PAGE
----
Fixed income has been at the heart of European investor portfolios for many years with average allocations in 2016 standing at 51%. Even in an environment of low or negative yielding domestic government bonds, overall allocations have remained high. Now Eurozone government bond investors are overwhelmingly focused on the risks relating to the end of quantitative easing and the potential for a rise in interest rates at some point in 2018.
Markets have already had a sharp correction from the unparalleled instances of 10-year Bund yields hitting a low of -0.2% in early July 2016. Since its peak in early August 2016, the Bloomberg Barclays Euro Aggregate Treasury Index has fallen by over 4.1%. This contrasts with overall annualised returns of over 4.8% that investors have enjoyed from 1998 to the end of 2016.
Chart 1: Euro government bonds at close to all-time highs
Source: Bloomberg, WisdomTree
Hedging fixed income portfolios amidst a turbulent environment
The challenge now is how to hedge broad Eurozone fixed income portfolios against the possibilities of a more turbulent market environment. One of the main constraints for investors is often an inability to hedge using instruments such as futures, swaps or options. These can be complex to manage with respect to margin, total risk and exposure management. In this context, ETPs may be used to provide an operationally efficient and cost-effective hedge. As ETPs are listed and traded on exchange, investors may benefit from multiple liquidity providers, full transparency of pricing, TER and swap costs. Investors still need to be conversant with the technical aspects of short and leveraged ETPs such as daily rebalancing, compounding and the over-collateralised swap structure.
To illustrate the benefits of hedging using ETPs we have considered the period covered from when Bund yields moved into negative territory and then normalised, and is relevant to an environment where rising rates are likely to feature.
Using ETPs in practice
At a portfolio level, using a 3x Short ETP means that an investor only needs to commit 25% of the total portfolio value into the ETP to create a fully hedged position. This is due to the capital efficiency inherent in the -3x leveraged ETP, comparing favourably with other short ETPs that offer either -1x or -2x exposure. When initiated, the portfolio is 100% hedged and by its very nature this hedge ratio is likely to evolve based on the performance of both the portfolio and the hedging instrument. To maintain an efficient hedge that can provide an appropriate level of portfolio protection it is usual to maintain the hedge ratio within certain conservative boundaries. In our example, we have chosen +/- 5% as the threshold away from being 100% hedged as it may be beneficial to rebalance the hedge ratio back in line to 100%.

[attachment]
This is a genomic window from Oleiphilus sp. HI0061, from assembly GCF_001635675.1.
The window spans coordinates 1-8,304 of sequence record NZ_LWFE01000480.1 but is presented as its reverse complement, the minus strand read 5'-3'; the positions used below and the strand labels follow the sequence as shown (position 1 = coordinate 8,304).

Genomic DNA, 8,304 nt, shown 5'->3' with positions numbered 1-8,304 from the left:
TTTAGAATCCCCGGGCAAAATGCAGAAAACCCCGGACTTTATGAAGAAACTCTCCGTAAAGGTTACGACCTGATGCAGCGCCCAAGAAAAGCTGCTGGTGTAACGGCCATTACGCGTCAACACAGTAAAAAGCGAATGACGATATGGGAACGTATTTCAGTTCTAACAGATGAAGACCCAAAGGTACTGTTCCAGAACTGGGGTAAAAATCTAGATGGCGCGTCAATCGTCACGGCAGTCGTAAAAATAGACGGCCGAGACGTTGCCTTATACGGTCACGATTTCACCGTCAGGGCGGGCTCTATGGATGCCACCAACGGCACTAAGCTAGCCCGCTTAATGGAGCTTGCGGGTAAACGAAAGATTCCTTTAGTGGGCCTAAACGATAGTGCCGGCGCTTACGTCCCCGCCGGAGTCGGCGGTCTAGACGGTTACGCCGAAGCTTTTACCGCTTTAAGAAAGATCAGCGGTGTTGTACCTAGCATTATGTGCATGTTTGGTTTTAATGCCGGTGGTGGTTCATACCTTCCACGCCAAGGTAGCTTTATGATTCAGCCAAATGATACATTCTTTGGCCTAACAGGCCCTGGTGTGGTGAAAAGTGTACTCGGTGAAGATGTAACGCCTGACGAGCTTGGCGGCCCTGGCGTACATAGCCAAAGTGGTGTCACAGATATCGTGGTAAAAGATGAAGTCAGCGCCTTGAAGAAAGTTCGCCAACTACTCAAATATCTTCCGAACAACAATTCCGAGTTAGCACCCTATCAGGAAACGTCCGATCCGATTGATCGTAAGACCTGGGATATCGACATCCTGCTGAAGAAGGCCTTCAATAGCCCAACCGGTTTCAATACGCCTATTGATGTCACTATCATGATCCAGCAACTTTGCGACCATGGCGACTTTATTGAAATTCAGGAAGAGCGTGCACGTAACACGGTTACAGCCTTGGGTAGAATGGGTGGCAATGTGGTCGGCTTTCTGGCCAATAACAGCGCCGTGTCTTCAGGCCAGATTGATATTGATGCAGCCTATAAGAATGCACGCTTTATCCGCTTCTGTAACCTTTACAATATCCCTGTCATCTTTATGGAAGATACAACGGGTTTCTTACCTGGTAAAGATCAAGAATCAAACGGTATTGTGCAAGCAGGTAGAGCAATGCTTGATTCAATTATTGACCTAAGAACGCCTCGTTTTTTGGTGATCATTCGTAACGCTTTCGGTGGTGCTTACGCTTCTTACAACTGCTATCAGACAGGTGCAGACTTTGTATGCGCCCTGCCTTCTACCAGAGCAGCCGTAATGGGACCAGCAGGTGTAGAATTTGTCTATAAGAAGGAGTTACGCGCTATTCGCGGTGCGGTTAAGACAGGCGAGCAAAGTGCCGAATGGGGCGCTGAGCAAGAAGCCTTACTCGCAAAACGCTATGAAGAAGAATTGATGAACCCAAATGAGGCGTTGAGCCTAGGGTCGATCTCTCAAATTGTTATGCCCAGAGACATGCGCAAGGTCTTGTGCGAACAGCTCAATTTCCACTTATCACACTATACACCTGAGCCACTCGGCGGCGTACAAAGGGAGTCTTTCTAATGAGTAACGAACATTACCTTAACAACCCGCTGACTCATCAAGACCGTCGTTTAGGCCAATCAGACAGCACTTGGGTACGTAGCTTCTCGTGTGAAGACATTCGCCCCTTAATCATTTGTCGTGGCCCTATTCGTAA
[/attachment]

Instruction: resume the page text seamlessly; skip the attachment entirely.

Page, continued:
Chart 2: The performance of the hedged and unhedged portfolio
Click to enlarge
Source: WisdomTree, Bloomberg
In the context of a fixed income portfolio, with volatility as low as 4.3%, it is also possible that there may be relatively little need to rebalance. In our example, there are two rebalances over the four-month hedging period and the resulting hedged portfolio has annualised volatility of 1.3% and overall returns -0.5% compared to an unhedged portfolio that would have returned -3.3%. In terms of other risk measures, an unhedged portfolio over the same period would have experienced a maximum drawdown of 4.5% whilst the hedged portfolio was constrained to 1.2%.
Chart 3: The impact of rebalancing
Click to enlarge
Source: WisdomTree, Bloomberg
The costs associated with hedging
Apart from the fact that the hedge performed efficiently, it is also important to note the overall transaction costs for putting on, rebalancing and unwinding the hedge. As the Bund Rolling Future Index consists of front-month Euro-Bund futures, the spreads and transaction costs reflect those of the underlying. Based on historic data the total transaction costs for the hedge are estimated at less than 5bps.
Short fixed income ETPs may represent an operationally and capital efficient means of protecting broad fixed income portfolios from upcoming macro and interest rate risks. Compared to other short ETPs with lower leverage, -3x or -5x can significantly lower total portfolio volatility. After a prolonged multi-year bull market in fixed income and with considerable risks ahead with the unwinding of quantitative easing by the ECB and the possibility of a gradual albeit modest rise in interest rates in 2018, investors may wish to contemplate hedging their fixed income exposures.
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